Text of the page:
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December NaN, 1999


Author Affiliations

Phil B.FontanarosaMD, Interim CoeditorIndividualAuthorMargaret A.WinkerMD, Deputy EditorIndividualAuthorStephenLurieMD PhD, Fishbein FellowIndividualAuthor

JAMA. 1999;282(24):2302-2303. doi:10-1001/pubs.JAMA-ISSN-0098-7484-282-24-jbk1222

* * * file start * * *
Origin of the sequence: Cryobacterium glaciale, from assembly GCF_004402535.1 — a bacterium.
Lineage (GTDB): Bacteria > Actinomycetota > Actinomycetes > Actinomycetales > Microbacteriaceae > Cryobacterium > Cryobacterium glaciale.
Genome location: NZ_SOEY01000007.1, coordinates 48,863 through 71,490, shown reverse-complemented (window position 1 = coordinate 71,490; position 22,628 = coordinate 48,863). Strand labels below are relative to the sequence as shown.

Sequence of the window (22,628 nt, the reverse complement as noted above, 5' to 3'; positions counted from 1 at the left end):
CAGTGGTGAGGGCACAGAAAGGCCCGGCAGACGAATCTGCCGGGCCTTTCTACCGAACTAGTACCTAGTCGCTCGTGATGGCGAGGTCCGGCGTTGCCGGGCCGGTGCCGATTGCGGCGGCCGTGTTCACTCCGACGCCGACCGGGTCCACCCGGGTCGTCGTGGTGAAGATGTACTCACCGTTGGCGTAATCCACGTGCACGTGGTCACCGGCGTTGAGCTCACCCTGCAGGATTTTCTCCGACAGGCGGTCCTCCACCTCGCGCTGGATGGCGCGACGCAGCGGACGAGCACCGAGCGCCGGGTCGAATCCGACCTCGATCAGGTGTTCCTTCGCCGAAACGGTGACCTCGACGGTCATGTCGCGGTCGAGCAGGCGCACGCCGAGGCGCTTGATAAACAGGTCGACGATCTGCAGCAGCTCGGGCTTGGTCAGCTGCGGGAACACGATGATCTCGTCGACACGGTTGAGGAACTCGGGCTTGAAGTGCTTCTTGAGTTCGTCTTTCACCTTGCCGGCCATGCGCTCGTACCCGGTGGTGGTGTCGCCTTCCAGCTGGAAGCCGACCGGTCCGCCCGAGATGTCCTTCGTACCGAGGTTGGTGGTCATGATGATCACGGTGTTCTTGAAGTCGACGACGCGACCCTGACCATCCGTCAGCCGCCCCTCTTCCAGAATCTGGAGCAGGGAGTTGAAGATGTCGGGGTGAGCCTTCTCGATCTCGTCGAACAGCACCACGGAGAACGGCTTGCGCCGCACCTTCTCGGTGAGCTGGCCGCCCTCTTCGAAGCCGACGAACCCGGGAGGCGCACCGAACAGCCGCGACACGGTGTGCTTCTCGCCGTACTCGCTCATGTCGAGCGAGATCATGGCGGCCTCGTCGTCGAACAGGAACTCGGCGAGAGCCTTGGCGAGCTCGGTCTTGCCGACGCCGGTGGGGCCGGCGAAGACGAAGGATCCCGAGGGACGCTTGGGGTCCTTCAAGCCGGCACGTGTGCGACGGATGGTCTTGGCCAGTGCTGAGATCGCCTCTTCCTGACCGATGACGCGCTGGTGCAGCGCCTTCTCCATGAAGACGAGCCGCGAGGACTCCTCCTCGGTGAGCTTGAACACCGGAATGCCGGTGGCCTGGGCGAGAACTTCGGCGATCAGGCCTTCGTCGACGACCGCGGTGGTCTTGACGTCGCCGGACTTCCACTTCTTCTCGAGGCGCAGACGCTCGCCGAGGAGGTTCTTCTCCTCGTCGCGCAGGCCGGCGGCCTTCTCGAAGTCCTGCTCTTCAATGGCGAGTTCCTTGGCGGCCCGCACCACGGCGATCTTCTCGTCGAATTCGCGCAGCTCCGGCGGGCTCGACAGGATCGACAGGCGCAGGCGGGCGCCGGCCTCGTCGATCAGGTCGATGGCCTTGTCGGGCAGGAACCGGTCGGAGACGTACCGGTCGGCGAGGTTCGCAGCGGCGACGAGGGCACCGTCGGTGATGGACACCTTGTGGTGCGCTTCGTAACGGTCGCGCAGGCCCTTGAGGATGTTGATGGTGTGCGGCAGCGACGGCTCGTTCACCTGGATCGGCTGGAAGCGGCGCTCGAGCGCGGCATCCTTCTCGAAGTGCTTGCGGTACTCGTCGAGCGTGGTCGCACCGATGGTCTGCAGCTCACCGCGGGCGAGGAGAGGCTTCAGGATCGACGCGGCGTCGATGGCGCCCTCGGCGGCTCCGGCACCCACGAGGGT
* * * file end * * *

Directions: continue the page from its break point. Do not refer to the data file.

In Reply: In response to Dr Maron and colleagues, I value the role of echocardiography in establishing the diagnosis and severity of HCM. ("ECG" in Table 3 of my article is an unfortunate typographical error and should be "ECHO"). However, as discussed in the article, some individuals who inherit a genetic disease known to cause HCM have normal echocardiograms. Certain mutations that are characterized by mild or subclinical hypertrophy may be associated with a high incidence of sudden death.1 Hence, the caution that HCM is occasionally difficult to distinguish from physiologic hypertrophy by echocardiography is correct. In addition to outflow gradient, cardiac catheterization provides information concerning filling pressures and cardiac output, hemodynamic indices that are critical in ascertaining whether a therapy has not only reduced left ventricular outflow obstruction but also improved indices of left ventricular systolic and diastolic function.

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